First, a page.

Executive Order Signals Change in Hiring Foreign Workers to Fulfill Federal Contracts

By Elizabeth M. Klarin

August 4, 2020 | Immigration Blog

The latest Presidential Proclamation impacting immigration, signed yesterday (August 3, 2020), has taken aim at U.S. agencies contracting with the federal government who employ temporary foreign labor—with a particular emphasis on those employing H-1B visa holders—or who otherwise outsource contract jobs to foreign workers. 
All federal agencies will now be required to ensure that only U.S. citizens and nationals (Green Card holders) are appointed to the competitive service. The U.S. Department of Labor will also finalize guidance to prevent moving H-1B workers to other employers’ job sites, which is seen as displacing American workers.
All executive department heads and agencies that enter into contracts have been tasked with reviewing the performance of contracts (including subcontracts) awarded between fiscal years 2018 and 2019, to assess:
  1. whether contractors (including subcontractors)  used temporary foreign labor for contracts performed in the United States, and, if so, the nature of the work performed by temporary foreign labor on such contracts; whether opportunities for United States workers were affected by such hiring; and any potential effects on the national security caused by such hiring; and
  2.  whether contractors (including subcontractors)  performed in foreign countries services previously performed in the United States, and, if so, whether opportunities for United States workers were affected by such offshoring; whether affected United States workers were eligible for assistance under the Trade Adjustment Assistance program authorized by the Trade Act of 1974; and any potential effects on the national security caused by such offshoring.
The aim of this executive order is to improve the economy and efficiency of federal procurement, and protect national security. However, the order is even more specific about where it feels the problem sits: with the H-1B visa program, a favorite target of criticism. The ultimate goal, according to the order, is to “protect United States workers from any adverse effects on wages and working conditions caused by the employment of H-1B visa holders at job sites (including third-party job sites), including measures to ensure that all employers of H-1B visa holders, including secondary employers, adhere to the [legal]requirements” protecting U.S. workers, pay and working conditions as outlined in Section 212(n)(1) of the Immigration and Nationality Act.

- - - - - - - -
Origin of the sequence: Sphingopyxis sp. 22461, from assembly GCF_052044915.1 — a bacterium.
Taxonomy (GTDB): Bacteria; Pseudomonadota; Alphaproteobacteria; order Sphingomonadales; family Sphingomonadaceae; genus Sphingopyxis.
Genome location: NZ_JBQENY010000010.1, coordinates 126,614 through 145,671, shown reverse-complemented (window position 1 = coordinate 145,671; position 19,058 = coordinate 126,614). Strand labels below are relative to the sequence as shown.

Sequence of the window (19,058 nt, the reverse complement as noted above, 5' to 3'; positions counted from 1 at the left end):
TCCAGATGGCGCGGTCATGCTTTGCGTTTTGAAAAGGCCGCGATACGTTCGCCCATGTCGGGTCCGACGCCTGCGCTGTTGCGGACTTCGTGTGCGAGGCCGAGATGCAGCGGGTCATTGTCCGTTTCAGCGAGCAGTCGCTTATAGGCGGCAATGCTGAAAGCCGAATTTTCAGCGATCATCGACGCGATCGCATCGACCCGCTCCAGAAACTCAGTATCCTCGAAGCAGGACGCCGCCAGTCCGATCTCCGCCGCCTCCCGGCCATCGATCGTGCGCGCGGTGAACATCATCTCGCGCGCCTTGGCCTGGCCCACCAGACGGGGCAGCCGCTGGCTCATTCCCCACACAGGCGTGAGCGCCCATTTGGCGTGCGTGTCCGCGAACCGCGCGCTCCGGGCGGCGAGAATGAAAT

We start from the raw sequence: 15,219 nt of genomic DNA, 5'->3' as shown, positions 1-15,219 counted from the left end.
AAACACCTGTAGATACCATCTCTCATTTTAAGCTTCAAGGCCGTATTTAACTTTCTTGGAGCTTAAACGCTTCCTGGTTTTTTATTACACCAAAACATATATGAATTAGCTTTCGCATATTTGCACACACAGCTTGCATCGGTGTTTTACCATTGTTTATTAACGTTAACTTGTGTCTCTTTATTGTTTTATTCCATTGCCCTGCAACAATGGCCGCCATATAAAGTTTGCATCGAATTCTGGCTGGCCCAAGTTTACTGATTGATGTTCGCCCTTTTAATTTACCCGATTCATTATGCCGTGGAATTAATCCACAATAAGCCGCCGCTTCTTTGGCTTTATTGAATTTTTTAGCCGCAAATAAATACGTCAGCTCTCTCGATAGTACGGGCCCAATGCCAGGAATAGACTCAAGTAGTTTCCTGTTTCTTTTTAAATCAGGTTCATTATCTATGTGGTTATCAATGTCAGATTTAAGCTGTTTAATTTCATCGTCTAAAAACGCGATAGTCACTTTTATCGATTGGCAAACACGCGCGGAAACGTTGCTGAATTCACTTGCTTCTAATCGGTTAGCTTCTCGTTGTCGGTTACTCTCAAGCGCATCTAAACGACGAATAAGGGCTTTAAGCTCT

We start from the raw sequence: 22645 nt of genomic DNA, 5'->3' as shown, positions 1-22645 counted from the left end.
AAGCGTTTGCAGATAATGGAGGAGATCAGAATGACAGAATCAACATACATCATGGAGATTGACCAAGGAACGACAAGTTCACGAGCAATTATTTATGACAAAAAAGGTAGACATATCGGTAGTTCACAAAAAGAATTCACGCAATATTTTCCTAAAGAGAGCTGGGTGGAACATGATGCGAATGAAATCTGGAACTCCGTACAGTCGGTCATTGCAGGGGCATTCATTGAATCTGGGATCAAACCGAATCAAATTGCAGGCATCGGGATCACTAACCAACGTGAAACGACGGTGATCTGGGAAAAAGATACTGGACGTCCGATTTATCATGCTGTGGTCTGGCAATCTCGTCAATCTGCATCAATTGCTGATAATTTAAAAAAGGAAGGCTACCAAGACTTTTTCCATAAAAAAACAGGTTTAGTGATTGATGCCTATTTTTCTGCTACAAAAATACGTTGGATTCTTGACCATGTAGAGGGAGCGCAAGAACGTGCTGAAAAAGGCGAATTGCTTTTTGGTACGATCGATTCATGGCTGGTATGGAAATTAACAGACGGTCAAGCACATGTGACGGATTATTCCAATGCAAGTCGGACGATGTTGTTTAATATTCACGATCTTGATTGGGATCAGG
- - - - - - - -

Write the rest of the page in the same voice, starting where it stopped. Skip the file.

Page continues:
Questions remain as to whether this is simply one more in a line of volleys against the H-1B visa program, after Presidential Proclamation 10052 (June 22, 2020) temporarily suspended the entry into the United State of certain foreign nationals seeking entry on H-1B, H-2B, J or L visas, through the end of 2020. The H-1B visa program has long been under fire by the U.S. government, with FY 2020 Requests for Additional Evidence (RFEs) on H-1B petitions nearly double what they were in FY 2015, currently sitting at 47.2% of all petitions (as of in the first quarter of FY 2020).
In June 2020, USCIS agreed to a settlement with the business group ITServe Alliance, which overturned 10 years of policies restricting employers and H-1B visa holders. Program supporters hoped that this move would mean lower H-1B denial rates and fewer RFEs, as the government’s full court press against H-1B workers was put in check. However, the government has since taken action to regain the upper hand, both with the June 22nd Presidential Proclamation and this latest move.

Please contact an LMWF immigration team member with any specific questions, and check back regularly on this blog for updates on changing rules and policies. 

Disclaimer: The information in this post is provided for general informational purposes only, and may not reflect the current law in your jurisdiction. No information contained in this post should be construed as legal advice from our firm or the individual author, nor is it intended to be a substitute for legal counsel on any subject matter. No reader of this post should act or refrain from acting on the basis of any information included in, or accessible through, this post without seeking the appropriate legal or other professional advice on the particular facts and circumstances at issue from a lawyer licensed in the recipient’s state, country or other appropriate licensing jurisdiction.

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